© 2019 - Personalised Social Care Solutions, based in Plymouth, UK. Adult social care assessments and social care reviews for commissioning authorities.

Skilled assessments for appropriate levels of care - Lasting Powers of Attorney. Personalised Social Care Solutions for you.

Personalised Social Care Solutions. 6 Second Avenue, Plymstock, Plymouth, PL9 8AW   Company number:  08647599      Privacy.  ICO number:  ZA089015

What is a Living Will?

An Advance decision’ (commonly referred to as a living will) allows you to express your wishes about how you want to be treated and cared for in certain situations. It is sometimes referred to as a living will. An advance decision would become relevant if there came a time when you were unable to make or communicate your own decisions, for example, if you were unconscious or if you had advanced dementia.

 

The term usually refers to an advance decision to refuse treatment:

if you feel strongly that there are some medical treatments you would not want to receive in certain circumstances you can formalise your wishes in an advance decision. It allows you to refuse treatment, even if this might lead to your death. An advance decision is legally binding which means that those caring for you must follow your instructions. However, it will only be used if you lose the capacity to make or communicate decisions about your treatment.

We provide a free Living Will template with each LPA for Health & Welfare that we complete.

Advance decisions to refuse treatment

 Consider whether there are any treatments you would not want to receive in certain situations, for example, if you suffering from a terminal condition, persistent unconsciousness or severe and permanent mental impairment, you may prefer to refuse life support, tube feeding or CPR (Resuscitation)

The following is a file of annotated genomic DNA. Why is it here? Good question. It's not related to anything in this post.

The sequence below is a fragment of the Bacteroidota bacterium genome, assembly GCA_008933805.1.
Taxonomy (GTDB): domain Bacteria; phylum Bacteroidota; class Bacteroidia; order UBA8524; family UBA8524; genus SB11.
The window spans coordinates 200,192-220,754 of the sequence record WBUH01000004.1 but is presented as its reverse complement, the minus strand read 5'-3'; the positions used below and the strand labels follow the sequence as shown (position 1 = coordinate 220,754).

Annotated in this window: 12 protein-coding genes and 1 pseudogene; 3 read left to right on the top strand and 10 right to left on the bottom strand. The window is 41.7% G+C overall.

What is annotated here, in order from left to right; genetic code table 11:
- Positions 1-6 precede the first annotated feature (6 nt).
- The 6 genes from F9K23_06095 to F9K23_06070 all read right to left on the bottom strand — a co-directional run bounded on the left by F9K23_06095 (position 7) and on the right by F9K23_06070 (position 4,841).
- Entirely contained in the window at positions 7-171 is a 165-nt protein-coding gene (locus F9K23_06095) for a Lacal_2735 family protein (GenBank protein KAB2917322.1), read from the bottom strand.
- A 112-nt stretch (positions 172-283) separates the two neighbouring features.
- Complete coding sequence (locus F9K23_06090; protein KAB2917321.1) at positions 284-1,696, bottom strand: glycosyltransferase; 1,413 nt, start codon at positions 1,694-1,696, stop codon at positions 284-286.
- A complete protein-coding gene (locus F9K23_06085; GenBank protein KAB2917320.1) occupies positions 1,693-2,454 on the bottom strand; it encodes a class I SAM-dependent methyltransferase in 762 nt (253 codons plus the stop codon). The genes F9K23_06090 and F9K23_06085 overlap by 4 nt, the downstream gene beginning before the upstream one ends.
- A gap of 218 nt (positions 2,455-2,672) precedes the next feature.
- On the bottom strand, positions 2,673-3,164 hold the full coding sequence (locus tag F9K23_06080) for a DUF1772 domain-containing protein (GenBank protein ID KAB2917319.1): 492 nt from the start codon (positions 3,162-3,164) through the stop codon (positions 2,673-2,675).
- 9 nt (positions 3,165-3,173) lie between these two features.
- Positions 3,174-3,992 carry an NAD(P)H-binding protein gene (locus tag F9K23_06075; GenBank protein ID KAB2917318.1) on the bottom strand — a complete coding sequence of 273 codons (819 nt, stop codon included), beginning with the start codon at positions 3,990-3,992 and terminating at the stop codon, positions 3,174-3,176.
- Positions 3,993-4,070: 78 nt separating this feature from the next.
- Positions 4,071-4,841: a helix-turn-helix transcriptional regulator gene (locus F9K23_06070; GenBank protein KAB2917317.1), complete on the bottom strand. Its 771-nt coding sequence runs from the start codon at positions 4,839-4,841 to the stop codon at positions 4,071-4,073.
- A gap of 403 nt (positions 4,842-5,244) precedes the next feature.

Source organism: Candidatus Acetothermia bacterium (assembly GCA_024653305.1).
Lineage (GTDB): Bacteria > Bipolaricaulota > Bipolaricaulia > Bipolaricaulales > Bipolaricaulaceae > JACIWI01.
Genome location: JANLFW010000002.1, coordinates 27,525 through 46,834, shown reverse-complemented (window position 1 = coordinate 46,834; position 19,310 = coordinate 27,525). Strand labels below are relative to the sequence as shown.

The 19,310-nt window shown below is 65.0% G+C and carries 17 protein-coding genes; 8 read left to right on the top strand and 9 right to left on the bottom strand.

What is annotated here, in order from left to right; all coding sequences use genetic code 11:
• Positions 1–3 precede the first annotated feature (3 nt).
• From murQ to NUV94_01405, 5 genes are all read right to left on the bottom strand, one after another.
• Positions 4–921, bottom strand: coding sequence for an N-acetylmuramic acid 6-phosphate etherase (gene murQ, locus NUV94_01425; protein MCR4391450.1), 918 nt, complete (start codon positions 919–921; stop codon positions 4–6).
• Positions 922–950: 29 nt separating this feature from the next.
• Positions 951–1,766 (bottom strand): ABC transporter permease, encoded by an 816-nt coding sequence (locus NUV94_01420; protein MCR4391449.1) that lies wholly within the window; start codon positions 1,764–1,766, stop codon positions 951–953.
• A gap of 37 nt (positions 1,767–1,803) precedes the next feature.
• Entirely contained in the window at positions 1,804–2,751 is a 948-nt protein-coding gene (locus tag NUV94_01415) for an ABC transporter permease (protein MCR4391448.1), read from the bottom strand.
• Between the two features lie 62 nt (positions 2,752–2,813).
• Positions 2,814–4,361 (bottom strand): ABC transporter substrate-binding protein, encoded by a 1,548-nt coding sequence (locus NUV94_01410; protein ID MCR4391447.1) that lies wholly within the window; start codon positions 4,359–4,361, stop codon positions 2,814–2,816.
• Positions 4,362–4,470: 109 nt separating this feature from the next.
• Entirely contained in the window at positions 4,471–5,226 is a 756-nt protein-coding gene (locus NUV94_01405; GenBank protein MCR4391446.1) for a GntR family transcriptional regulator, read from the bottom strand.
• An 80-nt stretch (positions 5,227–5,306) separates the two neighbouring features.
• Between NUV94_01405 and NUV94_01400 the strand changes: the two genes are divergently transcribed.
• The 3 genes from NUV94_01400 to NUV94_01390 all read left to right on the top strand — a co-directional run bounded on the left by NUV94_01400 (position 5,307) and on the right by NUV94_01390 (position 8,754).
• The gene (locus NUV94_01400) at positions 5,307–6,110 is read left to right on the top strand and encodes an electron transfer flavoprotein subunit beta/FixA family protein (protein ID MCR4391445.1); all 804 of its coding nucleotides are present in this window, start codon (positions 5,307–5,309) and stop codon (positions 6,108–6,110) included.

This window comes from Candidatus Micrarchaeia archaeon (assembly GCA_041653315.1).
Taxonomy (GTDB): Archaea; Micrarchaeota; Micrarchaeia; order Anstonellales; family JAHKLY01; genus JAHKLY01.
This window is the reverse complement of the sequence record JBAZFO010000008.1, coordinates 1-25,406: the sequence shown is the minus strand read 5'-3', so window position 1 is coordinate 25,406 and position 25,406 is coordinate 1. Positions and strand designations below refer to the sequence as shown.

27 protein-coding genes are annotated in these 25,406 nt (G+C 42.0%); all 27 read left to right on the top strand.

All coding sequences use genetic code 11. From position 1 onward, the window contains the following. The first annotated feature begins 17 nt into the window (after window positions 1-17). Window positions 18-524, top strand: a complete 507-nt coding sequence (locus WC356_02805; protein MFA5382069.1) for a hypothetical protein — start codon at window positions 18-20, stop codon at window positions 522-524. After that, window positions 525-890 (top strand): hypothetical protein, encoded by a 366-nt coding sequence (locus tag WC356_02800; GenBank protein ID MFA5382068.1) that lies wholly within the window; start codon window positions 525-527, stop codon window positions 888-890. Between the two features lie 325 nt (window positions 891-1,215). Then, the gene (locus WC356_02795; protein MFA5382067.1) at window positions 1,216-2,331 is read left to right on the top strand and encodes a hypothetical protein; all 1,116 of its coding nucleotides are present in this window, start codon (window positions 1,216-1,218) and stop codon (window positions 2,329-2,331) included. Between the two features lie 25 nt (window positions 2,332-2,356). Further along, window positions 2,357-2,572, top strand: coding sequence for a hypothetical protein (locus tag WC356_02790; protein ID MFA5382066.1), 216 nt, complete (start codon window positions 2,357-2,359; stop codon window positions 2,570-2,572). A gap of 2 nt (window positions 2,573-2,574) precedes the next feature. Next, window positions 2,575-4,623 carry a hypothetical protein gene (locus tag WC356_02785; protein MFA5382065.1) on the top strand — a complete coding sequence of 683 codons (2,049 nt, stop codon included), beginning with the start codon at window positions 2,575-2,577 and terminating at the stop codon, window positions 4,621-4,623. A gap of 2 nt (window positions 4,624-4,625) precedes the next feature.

You should discuss your advance decision with a healthcare professional who knows your medical history and the risks and benefits of refusing certain treatments. You may also want to discuss it with your family and friends so that they understand your wishes.

An advance decision to refuse treatments:

  1. Must be clear about the circumstances under which you would not want to receive the specified treatment

  2. Should specify whether you want to receive the specific treatment, even if this could lead to your death

  3. Can’t be used to request certain treatment

  4. Can’t be used to ask for your life to be ended.

 

How do I make an advance decision?

 

Advance decisions to refuse treatment

An advance decision needs to be in writing if you are refusing potentially life-sustaining treatment. It is good practice to write it down and give a copy to your loved ones and all involved in your care. Your GP and medical team must know about your advance decision so they can include it in your medical notes. You should review it regularly, and can change it at any time. You must make sure that you clearly communicate and record these changes, being sure to date and sign it in the presence of Witnesses.

If you want to refuse potentially life-sustaining treatment your decision must be in writing, signed, witnessed, and include the statement ‘even if life is at risk as a result.

 

We provide a straightforward template for you to complete alongside your Health & Welfare Lasting Power of Attorney forms.

Advance statements

Advance statement of wishes can be recorded in an advance statement in any way it works for you. However it is a important to give a copy of your advance statement to all those involved in your care – especially your care staff, GP and medical team so that they know your wishes.

 

When making an advance statement, think about all the things that are important to you. You might like to include information on:

 

  • Where ideally you would like to be cared for (Home, care home, hospice etc)        

  • Your dietary requirements

  • Foods you do and don’t like

  • Whether you prefer baths or showers

  • What kind of clothes you prefer to wear

  • The type of music you like and what you like to watch on TV

  • Whether you like to sleep with a light on

  • The time you like to go to bed and rise in the morning.

  • Your religious or other beliefs and values

  • Who you want to be consulted about your care

  • Who you would like to visit you.